Today was a hard day mentally. I realized that I haven’t climbed all week long. I just haven’t felt like it – I haven’t felt energized or enthusiastic about it. Part of it could be the heat. It’s been near or above 100 degrees all week. Another part could be recovering from all that happened over the 4th of July holiday. Part of it, though, indicates that there’s something wrong. I talked to my doctor today about some of the medication I’m on and asked him if it can cause problems with coordination. He said it certainly could. I’m afraid to mess with my meds because we’ve got them dialed just right, but I also want to climb better, which makes me happy. No mental health, though, equals no climbing. So if we mess up the meds, we mess up my whole life, climbing included. We discussed it, though, and I’m going to try to lower the dose very slightly over a long period of time. I’m scared. I want to believe that I can do this, but there’s the possibility that I can’t. I’m in a position where I have to choose my mental health over my climbing ability because one makes the other possible. There are the willpower and change variables of the human psyche, though. Amazing things can happen with enough determination, courage, and perseverance. It’s a matter of seeing how far I can bend before I break (and hopefully I don’t break!), it seems. My doctor is on board with the idea, though, and we’ll be monitoring it and dealing with it together, so I’m not terribly worried. I just hope it is possible, and that it works out! It will mean having to ban self-doubt from my thoughts and reminding myself that this is a choice, that I am making this choice, and that I am following through with this choice to the best of my ability. It could end up being a total flop. I may need to be on the full dose of medication that I’m trying to cut back on. If that ends up being the case, then I’ll live with it. Climbing makes me happy, and if the meds have to remain what they are now in order to make climbing possible, then so be it. At least I will be able to climb!!!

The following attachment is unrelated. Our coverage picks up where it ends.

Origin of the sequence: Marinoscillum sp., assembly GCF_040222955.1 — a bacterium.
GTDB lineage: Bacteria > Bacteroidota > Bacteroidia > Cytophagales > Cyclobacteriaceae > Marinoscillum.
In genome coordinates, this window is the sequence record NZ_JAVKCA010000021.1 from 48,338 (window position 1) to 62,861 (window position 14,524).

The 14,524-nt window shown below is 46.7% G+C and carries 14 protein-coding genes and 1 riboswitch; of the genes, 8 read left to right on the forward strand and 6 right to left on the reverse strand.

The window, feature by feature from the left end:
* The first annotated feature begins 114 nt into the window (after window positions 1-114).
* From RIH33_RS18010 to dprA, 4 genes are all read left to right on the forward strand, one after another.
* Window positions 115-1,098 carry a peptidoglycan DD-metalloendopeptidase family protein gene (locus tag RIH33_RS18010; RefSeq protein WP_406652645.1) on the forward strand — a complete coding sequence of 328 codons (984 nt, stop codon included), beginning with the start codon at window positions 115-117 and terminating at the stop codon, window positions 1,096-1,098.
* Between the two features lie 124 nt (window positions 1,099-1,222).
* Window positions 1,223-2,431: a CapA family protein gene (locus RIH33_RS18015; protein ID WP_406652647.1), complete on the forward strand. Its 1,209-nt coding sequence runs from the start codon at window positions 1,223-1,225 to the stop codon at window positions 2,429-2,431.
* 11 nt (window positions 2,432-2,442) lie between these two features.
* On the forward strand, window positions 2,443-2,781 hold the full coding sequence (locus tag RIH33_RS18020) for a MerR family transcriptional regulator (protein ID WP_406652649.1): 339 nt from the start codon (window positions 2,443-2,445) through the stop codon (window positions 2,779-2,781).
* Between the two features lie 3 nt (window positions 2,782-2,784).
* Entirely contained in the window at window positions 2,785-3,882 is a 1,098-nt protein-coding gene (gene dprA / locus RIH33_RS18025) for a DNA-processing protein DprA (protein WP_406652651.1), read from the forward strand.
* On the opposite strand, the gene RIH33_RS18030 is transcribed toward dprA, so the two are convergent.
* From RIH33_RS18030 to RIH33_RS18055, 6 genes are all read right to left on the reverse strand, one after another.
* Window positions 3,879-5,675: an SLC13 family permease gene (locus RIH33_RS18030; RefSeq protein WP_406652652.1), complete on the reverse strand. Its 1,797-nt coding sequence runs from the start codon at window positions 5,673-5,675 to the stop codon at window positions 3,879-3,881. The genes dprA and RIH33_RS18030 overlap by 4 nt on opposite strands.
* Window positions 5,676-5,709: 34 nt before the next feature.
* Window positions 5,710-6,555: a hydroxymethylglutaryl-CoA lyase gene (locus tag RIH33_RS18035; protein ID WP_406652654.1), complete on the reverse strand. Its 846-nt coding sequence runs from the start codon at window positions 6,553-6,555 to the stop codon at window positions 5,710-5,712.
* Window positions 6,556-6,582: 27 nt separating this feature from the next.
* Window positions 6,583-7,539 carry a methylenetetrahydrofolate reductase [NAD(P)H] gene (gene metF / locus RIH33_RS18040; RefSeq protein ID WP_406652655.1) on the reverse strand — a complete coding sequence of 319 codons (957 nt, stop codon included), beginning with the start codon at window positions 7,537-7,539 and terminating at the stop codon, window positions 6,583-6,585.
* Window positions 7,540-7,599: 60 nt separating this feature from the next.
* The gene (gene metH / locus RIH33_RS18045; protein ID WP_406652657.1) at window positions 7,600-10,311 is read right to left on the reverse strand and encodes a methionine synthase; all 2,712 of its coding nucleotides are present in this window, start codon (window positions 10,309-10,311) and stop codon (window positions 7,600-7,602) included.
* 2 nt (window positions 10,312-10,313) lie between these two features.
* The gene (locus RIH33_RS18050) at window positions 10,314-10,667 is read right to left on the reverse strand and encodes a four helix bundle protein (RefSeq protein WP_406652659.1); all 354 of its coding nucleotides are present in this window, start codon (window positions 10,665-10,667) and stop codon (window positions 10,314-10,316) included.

On another note, my doctor noted that I was in the bunker and asked me what I should do about being in the bunker. I should go climbing – that was my reply. He agreed. I didn’t end up going climbing because I got a message that we are taking another person along to Red Lodge to climb tomorrow, so I cleaned and rearranged my gear in my truck instead. The point, however, was, “When you don’t feel like doing it is when you need to do it the most.” I got out of the bunker. Mission accomplished.